ameliatd: Right, Nathaniel. The statement of facts opens with two “catch and kill” situations that aren’t the subject of the indictment. They’re included to help build up prosecutors’ argument that Trump, Cohen, Pecker and others were engaged in a long-term plot to suppress stories that would look bad for Trump while he was running for president.
nrakich: Do we know what law they allegedly broke when they tried to illegally influence the 2016 election, though? Was it campaign finance, or … ?
ameliatd: That’s the million-dollar question! During his press conference, Bragg mentioned a New York state election law, but it’s unclear how a state law barring people from conspiring to illegally influence an election would affect a federal candidate, since federal candidates are governed by federal laws that usually supersede state laws. Bragg also mentioned the fact that Cohen’s payment (the hefty sum of $130,000) well exceeded the federal campaign contribution cap — but it’s unclear whether Bragg, a New York prosecutor, would have jurisdiction over a federal crime.
All this is to say there are plenty of avenues for Trump’s lawyers to try to poke holes in the case or even get the charges thrown out or knocked down to a misdemeanor. I think that’s why prosecutors hinted at a third potential legal strategy in their statement of facts. When Cohen paid Daniels with his own money and Trump reimbursed him, everyone involved in the scheme pretended that Trump was paying Cohen for legal services. That means Cohen paid taxes on that money as if it had been income — but it wasn’t. Prosecutors seem to be arguing that because Cohen paid taxes on the reimbursement (which he wouldn’t do if it was a true reimbursement), Trump was also part of a conspiracy to deceive tax authorities.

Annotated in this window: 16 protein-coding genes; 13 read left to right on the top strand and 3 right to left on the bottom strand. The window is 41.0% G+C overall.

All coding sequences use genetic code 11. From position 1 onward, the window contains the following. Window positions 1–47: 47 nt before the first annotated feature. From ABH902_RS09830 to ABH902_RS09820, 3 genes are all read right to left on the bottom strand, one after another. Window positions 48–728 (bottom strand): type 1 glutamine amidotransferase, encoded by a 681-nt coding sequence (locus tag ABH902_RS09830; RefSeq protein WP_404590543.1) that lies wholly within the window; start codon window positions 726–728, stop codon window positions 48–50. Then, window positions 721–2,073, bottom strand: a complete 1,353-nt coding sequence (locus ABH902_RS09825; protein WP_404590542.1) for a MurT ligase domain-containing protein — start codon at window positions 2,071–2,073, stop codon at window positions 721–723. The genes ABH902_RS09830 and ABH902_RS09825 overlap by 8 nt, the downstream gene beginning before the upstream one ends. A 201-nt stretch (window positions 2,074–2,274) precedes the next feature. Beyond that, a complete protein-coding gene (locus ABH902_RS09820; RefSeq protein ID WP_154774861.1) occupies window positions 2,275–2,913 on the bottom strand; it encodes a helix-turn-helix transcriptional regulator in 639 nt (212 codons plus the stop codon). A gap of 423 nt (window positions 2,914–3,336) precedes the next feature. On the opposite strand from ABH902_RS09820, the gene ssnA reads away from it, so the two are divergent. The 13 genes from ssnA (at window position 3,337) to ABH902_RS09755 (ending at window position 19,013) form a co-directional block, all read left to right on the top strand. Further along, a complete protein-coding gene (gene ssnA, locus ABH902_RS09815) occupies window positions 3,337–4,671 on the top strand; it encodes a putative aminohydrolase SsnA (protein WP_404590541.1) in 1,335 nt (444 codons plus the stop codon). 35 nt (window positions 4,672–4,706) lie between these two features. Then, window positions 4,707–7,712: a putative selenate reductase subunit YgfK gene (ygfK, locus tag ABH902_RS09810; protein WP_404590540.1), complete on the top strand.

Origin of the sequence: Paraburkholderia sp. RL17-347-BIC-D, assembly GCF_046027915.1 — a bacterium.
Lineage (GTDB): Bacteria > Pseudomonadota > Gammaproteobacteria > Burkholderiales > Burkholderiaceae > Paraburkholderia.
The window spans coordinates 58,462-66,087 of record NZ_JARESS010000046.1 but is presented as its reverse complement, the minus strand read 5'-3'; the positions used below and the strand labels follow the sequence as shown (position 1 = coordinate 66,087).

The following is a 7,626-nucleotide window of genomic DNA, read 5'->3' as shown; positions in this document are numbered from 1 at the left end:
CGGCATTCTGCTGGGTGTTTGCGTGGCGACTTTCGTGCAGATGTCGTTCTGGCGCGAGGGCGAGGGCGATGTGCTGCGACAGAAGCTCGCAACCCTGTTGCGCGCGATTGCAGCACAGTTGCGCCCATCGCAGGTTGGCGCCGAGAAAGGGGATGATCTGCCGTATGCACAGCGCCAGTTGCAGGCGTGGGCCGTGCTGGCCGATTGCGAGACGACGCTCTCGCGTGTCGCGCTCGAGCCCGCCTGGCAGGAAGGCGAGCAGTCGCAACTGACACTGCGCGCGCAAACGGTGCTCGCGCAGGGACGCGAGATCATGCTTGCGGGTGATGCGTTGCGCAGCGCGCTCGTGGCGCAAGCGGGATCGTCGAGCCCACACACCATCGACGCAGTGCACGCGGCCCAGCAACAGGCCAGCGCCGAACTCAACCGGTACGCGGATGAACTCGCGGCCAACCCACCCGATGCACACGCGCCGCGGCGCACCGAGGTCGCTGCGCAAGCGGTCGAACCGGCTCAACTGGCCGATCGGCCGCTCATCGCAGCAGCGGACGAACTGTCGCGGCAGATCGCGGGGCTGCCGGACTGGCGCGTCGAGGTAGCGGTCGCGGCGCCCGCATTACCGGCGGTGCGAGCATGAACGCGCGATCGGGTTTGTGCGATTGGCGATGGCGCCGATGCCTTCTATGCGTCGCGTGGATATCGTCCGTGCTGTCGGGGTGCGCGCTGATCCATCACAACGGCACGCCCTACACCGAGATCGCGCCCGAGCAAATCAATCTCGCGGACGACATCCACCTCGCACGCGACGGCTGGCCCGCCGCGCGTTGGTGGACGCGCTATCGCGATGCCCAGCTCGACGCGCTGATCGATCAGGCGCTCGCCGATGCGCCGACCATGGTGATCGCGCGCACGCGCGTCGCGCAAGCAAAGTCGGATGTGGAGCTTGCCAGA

That could serve as a backstop in case the judge doesn’t buy the theory about election law violations.
nrakich: Yeah, it kind of feels like prosecutors are throwing a bunch of stuff against the wall and seeing what sticks. Is that normal, or does it signal a lack of confidence in any one of these theories on its own?
ameliatd: That’s normal. However, I think it’s also a sign that Bragg and his team understand the magnitude of what they’re doing here and that they’re trying to bring the strongest possible case.
nrakich: Now that we’ve learned a little bit more about the nature of the charges against Trump, how strong do we think the case is? Do we have any sense yet of whether Trump will be convicted?